For the more traditional workbook approach, try Schofield and Sims: http://www.schofieldandsims.co.uk/se...enre=Workbooks. Their 'Sound Phonics' workbooks align with the Letters and Sounds document above and work through all the letter sound combinations necessary to read and spell, include high frequency word recognition and practice, and you can get the entire set with delivery to Switzerland for under £30.
__________________
'Chance favours only the prepared mind.'
Reply With Quote
The following 4 users would like to thank kodokan for this useful post:
  #10  
Old 26.04.2011, 07:56
NotAllThere's Avatar
Modulo 2
 
Join Date: Oct 2008
Location: Baselland
Posts: 15,036
Groaned at 308 Times in 263 Posts
Thanked 23,199 Times in 9,420 Posts
NotAllThere has a reputation beyond reputeNotAllThere has a reputation beyond reputeNotAllThere has a reputation beyond reputeNotAllThere has a reputation beyond reputeNotAllThere has a reputation beyond reputeNotAllThere has a reputation beyond repute
Re: Learning to Read

I've ... sorry, my kids have also enjoyed the Dr Seuss computer games. Green Eggs and Ham, Cat in the Hat, Dr Seuss's ABC... ( The audio book of that, read by Rick Mayall, ends with Big Zee, Little Zee... or as we English say, Zed, ... ).
Reply With Quote
  #11  
Old 28.04.2011, 09:34
Swissoconnors's Avatar
Member
 
Join Date: Jan 2011
Location: Nidwalden
Posts: 185
Groaned at 0 Times in 0 Posts
Thanked 147 Times in 72 Posts
Swissoconnors has an excellent reputationSwissoconnors has an excellent reputationSwissoconnors has an excellent reputationSwissoconnors has an excellent reputation
Re: Learning to Read

It's great that your son wants to learn and you've found a fun way to teach him! If he likes computer stuff you might like to look at starfall.com as well, it's (mostly) free and there are various different levels for different abilites. I started using that at age 3 with my son and he loves it, and my 2 year old can now identify about 2/3 of the alphabet from playing it - which she does because she sees him doing it.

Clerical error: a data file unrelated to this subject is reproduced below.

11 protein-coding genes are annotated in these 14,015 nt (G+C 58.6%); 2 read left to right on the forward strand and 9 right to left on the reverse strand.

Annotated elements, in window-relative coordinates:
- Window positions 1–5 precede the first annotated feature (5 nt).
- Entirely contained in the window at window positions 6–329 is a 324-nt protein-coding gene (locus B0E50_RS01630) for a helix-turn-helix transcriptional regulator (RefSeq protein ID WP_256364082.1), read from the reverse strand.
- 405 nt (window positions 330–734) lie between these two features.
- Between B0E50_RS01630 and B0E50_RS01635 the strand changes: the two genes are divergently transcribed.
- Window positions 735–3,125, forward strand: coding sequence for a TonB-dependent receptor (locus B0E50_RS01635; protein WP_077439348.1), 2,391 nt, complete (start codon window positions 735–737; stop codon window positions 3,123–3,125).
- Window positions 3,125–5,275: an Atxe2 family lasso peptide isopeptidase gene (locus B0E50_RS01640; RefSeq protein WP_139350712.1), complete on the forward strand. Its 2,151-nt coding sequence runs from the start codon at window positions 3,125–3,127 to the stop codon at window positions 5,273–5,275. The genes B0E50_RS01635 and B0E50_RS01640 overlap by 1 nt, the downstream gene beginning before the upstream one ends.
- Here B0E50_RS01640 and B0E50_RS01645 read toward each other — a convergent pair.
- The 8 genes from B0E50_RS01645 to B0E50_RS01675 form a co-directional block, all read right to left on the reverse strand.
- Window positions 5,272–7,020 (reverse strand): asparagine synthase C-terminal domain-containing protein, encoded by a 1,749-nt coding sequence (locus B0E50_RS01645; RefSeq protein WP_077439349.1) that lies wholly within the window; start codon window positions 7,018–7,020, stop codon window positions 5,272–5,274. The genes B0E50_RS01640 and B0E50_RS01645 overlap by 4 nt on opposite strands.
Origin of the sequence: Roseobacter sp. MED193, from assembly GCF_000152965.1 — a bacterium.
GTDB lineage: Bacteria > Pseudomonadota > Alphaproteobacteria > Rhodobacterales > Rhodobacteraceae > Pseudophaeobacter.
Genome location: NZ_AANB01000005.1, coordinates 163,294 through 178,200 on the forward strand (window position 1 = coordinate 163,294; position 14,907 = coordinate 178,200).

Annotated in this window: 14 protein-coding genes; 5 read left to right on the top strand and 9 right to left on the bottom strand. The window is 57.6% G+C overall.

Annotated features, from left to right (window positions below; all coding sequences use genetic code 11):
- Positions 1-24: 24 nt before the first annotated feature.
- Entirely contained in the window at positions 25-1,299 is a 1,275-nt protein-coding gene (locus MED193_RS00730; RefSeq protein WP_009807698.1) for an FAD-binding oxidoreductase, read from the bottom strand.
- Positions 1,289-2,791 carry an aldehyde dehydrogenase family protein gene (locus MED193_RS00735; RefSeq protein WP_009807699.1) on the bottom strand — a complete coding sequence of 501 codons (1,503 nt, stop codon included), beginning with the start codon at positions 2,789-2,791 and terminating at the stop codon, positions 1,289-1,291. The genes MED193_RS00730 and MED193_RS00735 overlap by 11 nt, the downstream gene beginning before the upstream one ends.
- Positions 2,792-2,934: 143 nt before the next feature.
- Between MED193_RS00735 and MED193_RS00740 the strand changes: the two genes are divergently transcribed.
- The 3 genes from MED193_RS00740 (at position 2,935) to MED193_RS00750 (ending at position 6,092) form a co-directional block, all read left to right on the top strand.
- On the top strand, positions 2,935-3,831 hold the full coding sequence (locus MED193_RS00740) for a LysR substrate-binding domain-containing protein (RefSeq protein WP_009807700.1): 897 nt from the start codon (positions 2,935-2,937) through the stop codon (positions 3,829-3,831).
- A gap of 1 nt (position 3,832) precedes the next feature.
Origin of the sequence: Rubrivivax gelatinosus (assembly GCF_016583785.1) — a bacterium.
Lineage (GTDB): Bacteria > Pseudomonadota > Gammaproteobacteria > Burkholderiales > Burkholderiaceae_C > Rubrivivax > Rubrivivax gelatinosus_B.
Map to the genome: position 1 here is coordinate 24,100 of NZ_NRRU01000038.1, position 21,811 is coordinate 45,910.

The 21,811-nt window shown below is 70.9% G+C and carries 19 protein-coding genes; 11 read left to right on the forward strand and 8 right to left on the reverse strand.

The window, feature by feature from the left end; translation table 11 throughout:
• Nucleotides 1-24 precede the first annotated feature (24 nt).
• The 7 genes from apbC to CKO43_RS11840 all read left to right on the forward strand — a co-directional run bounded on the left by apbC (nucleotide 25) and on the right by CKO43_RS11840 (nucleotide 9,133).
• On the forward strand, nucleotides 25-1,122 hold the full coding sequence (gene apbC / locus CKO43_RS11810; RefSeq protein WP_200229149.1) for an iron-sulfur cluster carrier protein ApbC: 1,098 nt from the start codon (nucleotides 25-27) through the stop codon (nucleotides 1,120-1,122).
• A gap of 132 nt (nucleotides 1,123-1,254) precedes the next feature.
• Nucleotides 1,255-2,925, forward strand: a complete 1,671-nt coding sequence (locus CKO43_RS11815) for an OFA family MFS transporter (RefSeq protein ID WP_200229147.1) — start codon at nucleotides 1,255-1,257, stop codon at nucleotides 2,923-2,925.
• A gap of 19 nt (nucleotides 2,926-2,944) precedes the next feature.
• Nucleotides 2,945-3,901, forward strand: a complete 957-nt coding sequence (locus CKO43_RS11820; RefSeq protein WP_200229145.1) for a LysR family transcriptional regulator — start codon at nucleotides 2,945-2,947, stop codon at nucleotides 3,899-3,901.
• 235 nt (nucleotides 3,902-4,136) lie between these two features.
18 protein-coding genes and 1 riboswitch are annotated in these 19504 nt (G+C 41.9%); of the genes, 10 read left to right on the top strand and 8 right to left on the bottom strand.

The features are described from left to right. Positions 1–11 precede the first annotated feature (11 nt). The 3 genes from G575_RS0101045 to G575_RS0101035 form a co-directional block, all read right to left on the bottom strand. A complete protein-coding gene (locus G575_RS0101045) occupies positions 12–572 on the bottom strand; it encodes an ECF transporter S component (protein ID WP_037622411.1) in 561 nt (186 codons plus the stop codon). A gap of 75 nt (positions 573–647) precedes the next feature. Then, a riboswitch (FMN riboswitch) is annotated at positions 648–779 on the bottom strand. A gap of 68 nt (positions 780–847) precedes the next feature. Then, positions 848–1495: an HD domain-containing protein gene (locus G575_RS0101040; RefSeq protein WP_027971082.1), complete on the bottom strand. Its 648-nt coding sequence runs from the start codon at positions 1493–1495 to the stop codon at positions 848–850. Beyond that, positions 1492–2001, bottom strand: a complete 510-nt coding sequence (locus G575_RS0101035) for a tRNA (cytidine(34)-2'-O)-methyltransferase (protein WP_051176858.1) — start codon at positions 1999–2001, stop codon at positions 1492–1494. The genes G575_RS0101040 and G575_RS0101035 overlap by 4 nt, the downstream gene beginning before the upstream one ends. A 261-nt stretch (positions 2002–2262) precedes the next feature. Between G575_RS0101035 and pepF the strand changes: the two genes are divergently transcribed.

We have some of the ORT books and although it isn't synthetic phonics, they do also publish a synthetic phonics series using the same characters (Biff, Chip and Kipper...!) which we use and like very much. They're expensive though. And of course there are loads of other synthetic phonics things out there. But I learnt to read with the whole-word system myself and that was fine too - presumably it depends on the child.

Also wanted to say my lad started kindergarten in September and his teacher wasn't at all concerned about him already being able to read a bit. In fact quite a few of his classmates can read and write a little, as many of them have older siblings who they've picked it up from. So no need to worry on that score, I think.
Reply With Quote
This user would like to thank Swissoconnors for this useful post:
  #12  
Old 28.04.2011, 10:06
MusicChick's Avatar
Forum Legend
 
Join Date: Feb 2008
Location: La Cote
Posts: 17,488
Groaned at 414 Times in 275 Posts
Thanked 20,435 Times in 10,578 Posts
MusicChick has a reputation beyond reputeMusicChick has a reputation beyond reputeMusicChick has a reputation beyond reputeMusicChick has a reputation beyond reputeMusicChick has a reputation beyond reputeMusicChick has a reputation beyond repute
Re: Learning to Read

Quote:
View Post
I believe Swiss teachers insist on first teaching them to read after they have finished Kindergarten.

So to avoid treading on their toes, maybe you should only teach him to read English.